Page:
ARMENIAN CAPTURES TITLE
July 20 2008
Florida State netter fails to win second straight Futures
On a morning when youngsters in Sunday school could have been listening
to a story about David and Goliath, there was a David and Goliath tale
of its own taking place elsewhere in Joplin. However, the characters’
roles were reversed.
The 10-day USTA Freeman Men’s $10,000 Futures tournament came to a
close Sunday at Millennium Tennis and Fitness Club. And the singles
final seemed to share a few comparisons with that famous biblical
story in the book of First Samuel.
David or, in this case, Jean-Yves Aubone was doing battle with a
Goliath from Armenia, Tigran Martirosyan. But here’s where the Joplin
story differs from that one in the land of Judah.
On this day it was going to take more than a slingshot for the
20-year-old college student from Florida State to topple the powerful
Even though Aubone put up a valiant fight, coming back from a 6-3
loss in the first set to win 7-5 in the second, Martirosyan’s booming
serves, pinpoint volleys and exacting strokes took their toll in
the third and deciding set, which Martirosyan won in Goliath-like
Martirosyan started off breaking Aubone in his first time to serve
in the opening set and going up 4-2 before the Floridian could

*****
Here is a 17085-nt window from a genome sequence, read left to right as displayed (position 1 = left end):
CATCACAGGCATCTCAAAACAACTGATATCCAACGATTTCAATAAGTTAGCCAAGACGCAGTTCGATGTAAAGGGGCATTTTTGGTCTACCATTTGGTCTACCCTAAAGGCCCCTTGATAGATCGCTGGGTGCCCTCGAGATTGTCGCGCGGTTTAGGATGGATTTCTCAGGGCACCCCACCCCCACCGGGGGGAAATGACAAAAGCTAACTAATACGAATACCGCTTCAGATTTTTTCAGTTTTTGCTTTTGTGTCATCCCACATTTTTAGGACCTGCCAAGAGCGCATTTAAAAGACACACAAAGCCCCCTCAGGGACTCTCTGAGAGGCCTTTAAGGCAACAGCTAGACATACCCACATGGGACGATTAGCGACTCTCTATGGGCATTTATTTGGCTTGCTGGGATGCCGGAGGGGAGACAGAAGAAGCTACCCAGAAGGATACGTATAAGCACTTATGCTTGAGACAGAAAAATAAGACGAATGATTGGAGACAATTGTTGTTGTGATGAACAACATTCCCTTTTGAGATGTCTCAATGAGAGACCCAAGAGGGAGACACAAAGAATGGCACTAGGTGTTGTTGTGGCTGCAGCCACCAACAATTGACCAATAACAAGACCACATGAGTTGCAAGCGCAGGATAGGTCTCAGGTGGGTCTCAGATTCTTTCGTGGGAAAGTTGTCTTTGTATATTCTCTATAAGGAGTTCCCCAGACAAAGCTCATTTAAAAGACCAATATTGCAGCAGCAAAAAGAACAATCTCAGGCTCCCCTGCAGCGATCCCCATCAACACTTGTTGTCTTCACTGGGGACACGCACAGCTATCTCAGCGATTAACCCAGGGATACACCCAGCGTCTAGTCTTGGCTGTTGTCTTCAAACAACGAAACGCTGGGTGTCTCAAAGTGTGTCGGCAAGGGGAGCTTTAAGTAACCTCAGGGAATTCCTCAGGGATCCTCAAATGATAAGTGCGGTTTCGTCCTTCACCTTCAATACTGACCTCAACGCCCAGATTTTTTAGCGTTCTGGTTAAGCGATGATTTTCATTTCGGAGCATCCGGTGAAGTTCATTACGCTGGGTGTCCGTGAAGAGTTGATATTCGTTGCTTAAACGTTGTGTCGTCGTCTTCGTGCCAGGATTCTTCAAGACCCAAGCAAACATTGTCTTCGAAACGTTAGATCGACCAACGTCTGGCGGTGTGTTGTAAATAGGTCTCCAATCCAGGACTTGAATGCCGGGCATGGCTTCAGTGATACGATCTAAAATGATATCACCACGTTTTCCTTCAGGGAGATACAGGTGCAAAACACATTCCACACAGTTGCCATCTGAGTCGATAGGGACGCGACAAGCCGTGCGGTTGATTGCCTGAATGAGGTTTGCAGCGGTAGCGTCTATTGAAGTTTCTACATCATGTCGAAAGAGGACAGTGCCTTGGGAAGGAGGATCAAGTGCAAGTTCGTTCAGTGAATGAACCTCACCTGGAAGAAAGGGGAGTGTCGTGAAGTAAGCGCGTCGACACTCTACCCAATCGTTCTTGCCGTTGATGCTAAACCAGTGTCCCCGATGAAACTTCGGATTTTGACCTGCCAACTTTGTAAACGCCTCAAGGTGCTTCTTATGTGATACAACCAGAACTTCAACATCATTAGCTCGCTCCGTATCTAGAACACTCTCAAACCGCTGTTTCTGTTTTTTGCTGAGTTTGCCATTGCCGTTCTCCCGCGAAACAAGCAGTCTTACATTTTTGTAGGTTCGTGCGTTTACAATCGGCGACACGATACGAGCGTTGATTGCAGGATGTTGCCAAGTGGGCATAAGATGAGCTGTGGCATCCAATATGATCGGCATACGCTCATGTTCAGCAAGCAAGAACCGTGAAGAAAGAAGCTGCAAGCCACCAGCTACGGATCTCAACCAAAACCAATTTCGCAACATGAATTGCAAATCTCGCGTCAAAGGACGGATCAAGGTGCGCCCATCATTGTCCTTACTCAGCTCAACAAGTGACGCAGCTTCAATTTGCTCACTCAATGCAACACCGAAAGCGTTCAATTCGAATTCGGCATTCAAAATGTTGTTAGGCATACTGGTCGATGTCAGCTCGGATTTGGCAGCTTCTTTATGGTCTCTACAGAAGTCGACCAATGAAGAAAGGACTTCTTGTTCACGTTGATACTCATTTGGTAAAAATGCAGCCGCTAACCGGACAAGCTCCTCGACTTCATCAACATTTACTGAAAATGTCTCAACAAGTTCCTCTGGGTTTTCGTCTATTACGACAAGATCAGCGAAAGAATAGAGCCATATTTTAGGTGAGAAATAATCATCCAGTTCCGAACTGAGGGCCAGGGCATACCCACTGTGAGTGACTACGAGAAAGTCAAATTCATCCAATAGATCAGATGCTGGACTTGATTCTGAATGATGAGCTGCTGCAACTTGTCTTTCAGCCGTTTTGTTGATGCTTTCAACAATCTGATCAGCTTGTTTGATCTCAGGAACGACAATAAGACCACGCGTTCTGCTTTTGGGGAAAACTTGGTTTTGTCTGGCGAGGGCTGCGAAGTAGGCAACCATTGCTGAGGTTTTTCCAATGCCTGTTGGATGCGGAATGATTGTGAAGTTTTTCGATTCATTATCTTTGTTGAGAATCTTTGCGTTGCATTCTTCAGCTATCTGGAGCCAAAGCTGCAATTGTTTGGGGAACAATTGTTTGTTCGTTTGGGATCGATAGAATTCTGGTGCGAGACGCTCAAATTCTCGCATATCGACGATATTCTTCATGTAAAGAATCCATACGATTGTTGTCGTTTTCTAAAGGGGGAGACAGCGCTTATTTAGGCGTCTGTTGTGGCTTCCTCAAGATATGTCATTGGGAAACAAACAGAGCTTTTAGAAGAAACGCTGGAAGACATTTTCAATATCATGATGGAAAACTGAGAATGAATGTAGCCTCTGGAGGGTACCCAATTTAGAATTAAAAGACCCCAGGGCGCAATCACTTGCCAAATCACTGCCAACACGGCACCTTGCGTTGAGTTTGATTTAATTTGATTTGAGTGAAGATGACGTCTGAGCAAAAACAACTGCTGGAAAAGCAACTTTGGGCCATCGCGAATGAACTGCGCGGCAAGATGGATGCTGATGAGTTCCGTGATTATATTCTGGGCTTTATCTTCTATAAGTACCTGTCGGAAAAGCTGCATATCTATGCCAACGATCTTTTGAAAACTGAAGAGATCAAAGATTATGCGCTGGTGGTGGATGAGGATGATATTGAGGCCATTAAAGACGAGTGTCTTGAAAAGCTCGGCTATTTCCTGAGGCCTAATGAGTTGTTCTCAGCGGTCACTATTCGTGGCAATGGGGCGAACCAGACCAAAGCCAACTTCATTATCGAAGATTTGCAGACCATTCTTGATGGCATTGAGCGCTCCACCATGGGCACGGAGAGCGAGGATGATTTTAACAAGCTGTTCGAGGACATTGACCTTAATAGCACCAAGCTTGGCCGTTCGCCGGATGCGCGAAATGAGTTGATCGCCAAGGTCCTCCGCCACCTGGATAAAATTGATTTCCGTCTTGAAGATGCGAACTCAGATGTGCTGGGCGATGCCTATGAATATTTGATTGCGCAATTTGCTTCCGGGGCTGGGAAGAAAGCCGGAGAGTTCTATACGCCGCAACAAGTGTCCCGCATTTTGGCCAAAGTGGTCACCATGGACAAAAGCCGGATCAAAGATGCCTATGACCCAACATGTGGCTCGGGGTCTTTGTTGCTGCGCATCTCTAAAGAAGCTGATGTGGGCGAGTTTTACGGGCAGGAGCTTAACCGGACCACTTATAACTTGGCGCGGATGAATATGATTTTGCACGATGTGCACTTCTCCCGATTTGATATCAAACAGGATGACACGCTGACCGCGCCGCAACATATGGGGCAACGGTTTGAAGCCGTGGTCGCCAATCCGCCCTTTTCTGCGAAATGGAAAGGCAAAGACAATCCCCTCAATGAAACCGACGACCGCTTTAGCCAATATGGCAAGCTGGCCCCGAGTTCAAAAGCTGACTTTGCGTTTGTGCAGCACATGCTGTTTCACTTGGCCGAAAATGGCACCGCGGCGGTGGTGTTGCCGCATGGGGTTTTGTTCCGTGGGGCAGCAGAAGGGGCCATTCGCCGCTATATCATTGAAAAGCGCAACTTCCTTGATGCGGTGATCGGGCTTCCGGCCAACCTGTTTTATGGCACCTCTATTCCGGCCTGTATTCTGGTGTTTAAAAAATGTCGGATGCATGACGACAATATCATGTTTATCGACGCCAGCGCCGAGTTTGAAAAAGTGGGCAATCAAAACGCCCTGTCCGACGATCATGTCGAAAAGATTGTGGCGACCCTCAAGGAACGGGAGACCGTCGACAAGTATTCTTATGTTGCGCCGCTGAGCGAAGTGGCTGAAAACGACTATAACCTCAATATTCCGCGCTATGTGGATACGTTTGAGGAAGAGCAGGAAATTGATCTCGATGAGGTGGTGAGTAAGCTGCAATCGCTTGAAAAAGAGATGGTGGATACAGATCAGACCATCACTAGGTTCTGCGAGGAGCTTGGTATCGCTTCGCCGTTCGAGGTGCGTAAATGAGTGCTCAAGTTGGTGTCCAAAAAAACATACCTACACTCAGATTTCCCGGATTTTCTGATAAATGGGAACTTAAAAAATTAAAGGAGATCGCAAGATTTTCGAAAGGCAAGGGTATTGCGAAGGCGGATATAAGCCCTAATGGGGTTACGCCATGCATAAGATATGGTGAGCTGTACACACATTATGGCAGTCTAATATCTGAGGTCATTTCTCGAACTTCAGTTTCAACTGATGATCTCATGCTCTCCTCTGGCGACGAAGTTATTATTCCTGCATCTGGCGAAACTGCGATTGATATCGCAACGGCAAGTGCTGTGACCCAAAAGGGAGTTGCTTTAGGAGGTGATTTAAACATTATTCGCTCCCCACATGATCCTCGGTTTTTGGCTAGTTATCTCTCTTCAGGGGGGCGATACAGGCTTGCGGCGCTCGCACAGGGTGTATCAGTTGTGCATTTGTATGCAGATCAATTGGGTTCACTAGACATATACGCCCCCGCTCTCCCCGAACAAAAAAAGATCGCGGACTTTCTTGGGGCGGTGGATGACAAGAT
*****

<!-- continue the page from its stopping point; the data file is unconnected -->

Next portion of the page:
get on track. The crucial point came when Aubone was down 4-3 and
serving. Martirosyan won the game on a sharp volley at the net that
went untouched and then closed out the set on his serve.
"My game plan was to start off strong and not to miss many balls," said
Martirosyan, who was making his second straight Futures appearance
at Millennium, having lost in the quarterfinals last year. "I was
determined to not give him any free points and look for my opportunity
After both players held serve to open the second set, the third
game proved to be the longest of the match, lasting 15 minutes and
going through five deuces. The scrappy Aubone, who will be a junior
next year at Florida State after playing No. 1 for the Seminoles his
sophomore year, finally won to hold serve and then went on to break
Martirosyan’s serve in the next game.
That proved to be the momentum that Aubone needed, as he jumped
out to a 4-1 lead. Martirosyan came back to break Aubone’s serve
and hold his own to put the score at 4-all. After Aubone took a 6-5
lead on his serve, he broke the Armenian’s serve to give him the 7-5
"In the second set he started playing a little more accurate,
not making so many mistakes anymore, and things went his way,"
said Martirosyan, who earned his master’s degree recently while on
a student visa in America. "I had so many opportunities and break
points in the second set. Twice I had two long games with many break
points and I couldn’t convert them and in the next game right away
I just lot my serve."
There was no doubt from the beginning that the third set was going
Martirosyan’s way. He only allowed Aubone one point on the Floridia
student’s serve in the opening game and kept up the pressure the rest
of the way.
"I thought I need to really mentally hang in there and I was able to
turn things around," said Martirosyan, who lives in Boston where he
teaches tennis at the Westboro Tennis and Swim Club.
The 25-year-old Armenian won his second love set in as many days. On
Saturday, in the semifinals, he came back from an opening-set loss to
defeat Travis Helgeson 6-0 in the second before winning the third-set